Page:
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The Fox typewriter was named after William R. Fox, president of the Fox Machine Company of Grand Rapids, Michigan. Mr. Fox was not just a name on the letterhead, however. In 1879, while living in Connecticut, Fox patented what was possibly was the first workable "universal" miter trimmer. About 1880, Fox moved to Grand Rapids, Michigan, later to open the Fox Machine Company. When first established, the company's principal products were machines used in the wood working industry, for which many patents were issued, and it was still manufacturing in 1915 when Mr. Fox sold both it and his typewriter company.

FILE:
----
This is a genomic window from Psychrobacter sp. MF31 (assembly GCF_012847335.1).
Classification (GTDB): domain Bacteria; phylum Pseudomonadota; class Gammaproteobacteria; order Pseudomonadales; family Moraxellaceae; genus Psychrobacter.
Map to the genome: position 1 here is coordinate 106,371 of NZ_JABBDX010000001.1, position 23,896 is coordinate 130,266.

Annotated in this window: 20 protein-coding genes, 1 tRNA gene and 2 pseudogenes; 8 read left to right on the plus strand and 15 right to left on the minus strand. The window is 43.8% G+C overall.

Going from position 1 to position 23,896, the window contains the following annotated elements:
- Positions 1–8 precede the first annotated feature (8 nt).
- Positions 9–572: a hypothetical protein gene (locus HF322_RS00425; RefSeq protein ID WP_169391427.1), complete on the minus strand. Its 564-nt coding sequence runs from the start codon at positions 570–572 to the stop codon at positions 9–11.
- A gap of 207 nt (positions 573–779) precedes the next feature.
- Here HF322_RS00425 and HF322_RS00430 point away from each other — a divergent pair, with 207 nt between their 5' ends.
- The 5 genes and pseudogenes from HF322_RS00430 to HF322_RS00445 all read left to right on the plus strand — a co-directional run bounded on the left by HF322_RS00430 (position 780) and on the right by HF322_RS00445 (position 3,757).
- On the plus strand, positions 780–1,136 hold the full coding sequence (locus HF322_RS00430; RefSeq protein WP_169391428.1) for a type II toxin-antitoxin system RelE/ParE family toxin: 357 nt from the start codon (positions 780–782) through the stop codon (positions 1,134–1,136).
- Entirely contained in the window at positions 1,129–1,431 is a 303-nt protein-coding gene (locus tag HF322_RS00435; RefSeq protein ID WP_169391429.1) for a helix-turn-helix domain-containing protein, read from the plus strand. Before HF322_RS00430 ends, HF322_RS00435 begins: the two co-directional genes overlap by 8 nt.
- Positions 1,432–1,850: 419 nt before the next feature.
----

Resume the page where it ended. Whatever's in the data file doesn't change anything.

In the late 1890s, the Fox Machine Company expanded into typewriter production, enjoying quick success with their upstrike machines. At the time, William Fox was involved in a bitter and long-running feud with a competitor, William Perkins, who formerly had employed Fox. It was an ugly battle. In 1894, Fox teamed up with Glen Barrett, who had been working independently on adding machine and calculator designs, and the two began to work together on a typewriter.
In 1898, the first Fox typewriters were produced and enjoyed quick success due to their speed and several unique design features. In 1902, the Fox Typewriter Company was organized and went on to produce the Fox front-strike typewriter. William Fox sold the company before the Fox portable was produced.
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